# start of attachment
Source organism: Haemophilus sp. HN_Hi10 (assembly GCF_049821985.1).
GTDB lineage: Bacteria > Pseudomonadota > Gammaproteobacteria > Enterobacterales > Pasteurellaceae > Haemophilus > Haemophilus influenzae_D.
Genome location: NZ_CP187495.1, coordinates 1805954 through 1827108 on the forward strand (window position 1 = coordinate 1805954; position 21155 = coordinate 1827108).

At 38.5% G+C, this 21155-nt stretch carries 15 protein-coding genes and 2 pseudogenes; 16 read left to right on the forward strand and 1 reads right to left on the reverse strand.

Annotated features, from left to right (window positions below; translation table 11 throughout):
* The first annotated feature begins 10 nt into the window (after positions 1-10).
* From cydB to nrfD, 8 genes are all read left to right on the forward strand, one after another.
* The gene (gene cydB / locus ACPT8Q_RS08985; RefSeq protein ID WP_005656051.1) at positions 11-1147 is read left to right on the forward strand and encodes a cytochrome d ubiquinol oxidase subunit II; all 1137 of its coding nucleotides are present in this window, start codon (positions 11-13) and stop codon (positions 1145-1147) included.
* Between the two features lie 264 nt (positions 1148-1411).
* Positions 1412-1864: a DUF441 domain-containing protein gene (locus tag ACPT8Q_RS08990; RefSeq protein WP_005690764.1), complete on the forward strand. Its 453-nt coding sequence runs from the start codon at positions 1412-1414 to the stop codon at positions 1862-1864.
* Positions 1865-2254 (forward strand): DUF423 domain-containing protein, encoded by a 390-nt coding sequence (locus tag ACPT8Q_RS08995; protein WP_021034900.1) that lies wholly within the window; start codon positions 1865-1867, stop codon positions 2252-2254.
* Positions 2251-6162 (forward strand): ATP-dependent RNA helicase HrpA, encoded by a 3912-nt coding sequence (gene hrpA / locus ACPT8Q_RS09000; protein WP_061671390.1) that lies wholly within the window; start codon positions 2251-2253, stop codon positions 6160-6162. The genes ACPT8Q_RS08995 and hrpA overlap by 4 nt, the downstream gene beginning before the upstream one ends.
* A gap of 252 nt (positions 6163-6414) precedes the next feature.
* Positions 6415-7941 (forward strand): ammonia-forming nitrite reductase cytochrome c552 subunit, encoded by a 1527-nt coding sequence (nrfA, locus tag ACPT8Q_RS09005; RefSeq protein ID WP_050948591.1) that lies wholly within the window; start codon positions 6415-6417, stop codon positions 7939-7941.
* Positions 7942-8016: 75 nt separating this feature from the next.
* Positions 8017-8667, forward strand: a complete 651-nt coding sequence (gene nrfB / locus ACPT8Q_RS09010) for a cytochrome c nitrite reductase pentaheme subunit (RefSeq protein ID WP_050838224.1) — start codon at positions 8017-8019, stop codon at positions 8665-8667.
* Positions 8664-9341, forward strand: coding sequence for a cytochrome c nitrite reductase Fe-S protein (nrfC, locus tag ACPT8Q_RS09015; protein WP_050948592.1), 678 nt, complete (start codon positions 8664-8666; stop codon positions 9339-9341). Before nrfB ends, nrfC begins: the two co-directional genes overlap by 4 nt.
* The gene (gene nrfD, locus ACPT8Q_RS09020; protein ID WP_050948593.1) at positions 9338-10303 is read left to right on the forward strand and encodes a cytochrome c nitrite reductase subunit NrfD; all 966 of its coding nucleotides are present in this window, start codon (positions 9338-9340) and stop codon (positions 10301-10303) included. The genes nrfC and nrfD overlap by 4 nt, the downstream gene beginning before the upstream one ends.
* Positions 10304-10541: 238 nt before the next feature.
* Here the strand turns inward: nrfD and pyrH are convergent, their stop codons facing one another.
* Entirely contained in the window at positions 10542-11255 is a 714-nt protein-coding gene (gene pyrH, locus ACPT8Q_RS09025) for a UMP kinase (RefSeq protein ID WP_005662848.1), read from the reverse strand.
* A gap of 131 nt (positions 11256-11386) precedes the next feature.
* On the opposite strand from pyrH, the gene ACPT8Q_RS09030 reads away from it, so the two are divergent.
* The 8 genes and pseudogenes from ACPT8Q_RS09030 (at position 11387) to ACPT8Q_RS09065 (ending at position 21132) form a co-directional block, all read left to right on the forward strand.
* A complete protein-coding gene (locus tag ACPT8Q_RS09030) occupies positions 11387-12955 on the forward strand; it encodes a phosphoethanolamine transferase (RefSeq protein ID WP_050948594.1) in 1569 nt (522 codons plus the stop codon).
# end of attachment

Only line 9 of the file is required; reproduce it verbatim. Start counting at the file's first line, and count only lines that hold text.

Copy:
* Between the two features lie 264 nt (positions 1148-1411).